Lake Kivu is the largest of the numerous freshwater lakes that shimmer in the valleys of Rwanda, and although dwarfed in size by neighbouring lakes Tanganyika in Tanzania and Albert in Uganda, it is among the top 20 deepest bodies of freshwater in the world.
Steep terraced hills lead down to the picturesque lake shore and the resort town of Kibuye; ideal stopping points to relax, swim, or take a boat excursion past the small lakeside villages that offer a rewarding glimpse of rural life. Kibuye is known for being one of the prettiest of the lakeside towns and lies spread across a series of hills interwoven with the lagoon like arms of the lake, with the hills supporting forests of pines and eucalyptus. With an almost alpine appearance, the town is the easiest accessible from Kigali, attracting both foreign and local tourists from the city.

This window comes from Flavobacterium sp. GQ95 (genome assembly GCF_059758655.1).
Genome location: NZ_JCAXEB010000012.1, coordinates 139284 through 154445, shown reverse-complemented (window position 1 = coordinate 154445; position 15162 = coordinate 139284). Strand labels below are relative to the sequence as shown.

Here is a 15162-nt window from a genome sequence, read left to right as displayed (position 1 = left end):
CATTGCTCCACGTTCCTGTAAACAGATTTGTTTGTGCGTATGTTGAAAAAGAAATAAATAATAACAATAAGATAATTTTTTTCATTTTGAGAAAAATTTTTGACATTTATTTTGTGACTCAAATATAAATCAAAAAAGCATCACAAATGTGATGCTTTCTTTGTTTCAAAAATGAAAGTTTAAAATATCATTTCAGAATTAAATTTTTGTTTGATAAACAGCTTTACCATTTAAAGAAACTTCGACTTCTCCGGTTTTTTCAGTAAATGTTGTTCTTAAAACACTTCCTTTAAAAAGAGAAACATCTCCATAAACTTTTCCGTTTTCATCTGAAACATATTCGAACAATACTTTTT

Despite its stunning setting and size, the lake has a distinct lack of wildlife in comparison with its neighbouring lakes. Experts have suggested that this is due to the volcanic activity of the area: the lake sits in the Albertine Rift Valley, infusing the waters with methane and carbon dioxide, which is released from the lake’s waters every few thousand years leading to mass wildlife extinctions. Currently there are only 30 species of fish (16 endemic) known in Lake Kivu, while, for those looking to swim, the lake supports no crocodiles or hippos and is supposedly bilharzia free. Today, these methane reserves, which lie 300 metres down in the lake’s waters are being harvested and used to produce clean electricity for the rest of the country via on-shore gas turbines.
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